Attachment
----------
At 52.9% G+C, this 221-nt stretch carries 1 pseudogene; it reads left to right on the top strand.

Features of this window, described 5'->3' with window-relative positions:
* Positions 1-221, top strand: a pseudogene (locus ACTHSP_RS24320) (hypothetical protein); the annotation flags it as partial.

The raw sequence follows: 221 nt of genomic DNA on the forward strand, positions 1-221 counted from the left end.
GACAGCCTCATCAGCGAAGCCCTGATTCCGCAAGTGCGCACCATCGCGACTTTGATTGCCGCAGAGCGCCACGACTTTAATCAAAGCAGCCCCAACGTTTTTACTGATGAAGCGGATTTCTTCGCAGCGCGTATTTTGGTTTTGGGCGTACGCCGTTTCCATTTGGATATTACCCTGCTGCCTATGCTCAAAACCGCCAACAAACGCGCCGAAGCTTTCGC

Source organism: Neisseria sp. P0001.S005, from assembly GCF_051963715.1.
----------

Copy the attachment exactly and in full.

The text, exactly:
At 52.9% G+C, this 221-nt stretch carries 1 pseudogene; it reads left to right on the top strand.

Features of this window, described 5'->3' with window-relative positions:
* Positions 1-221, top strand: a pseudogene (locus ACTHSP_RS24320) (hypothetical protein); the annotation flags it as partial.

The raw sequence follows: 221 nt of genomic DNA on the forward strand, positions 1-221 counted from the left end.
GACAGCCTCATCAGCGAAGCCCTGATTCCGCAAGTGCGCACCATCGCGACTTTGATTGCCGCAGAGCGCCACGACTTTAATCAAAGCAGCCCCAACGTTTTTACTGATGAAGCGGATTTCTTCGCAGCGCGTATTTTGGTTTTGGGCGTACGCCGTTTCCATTTGGATATTACCCTGCTGCCTATGCTCAAAACCGCCAACAAACGCGCCGAAGCTTTCGC

Source organism: Neisseria sp. P0001.S005, from assembly GCF_051963715.1.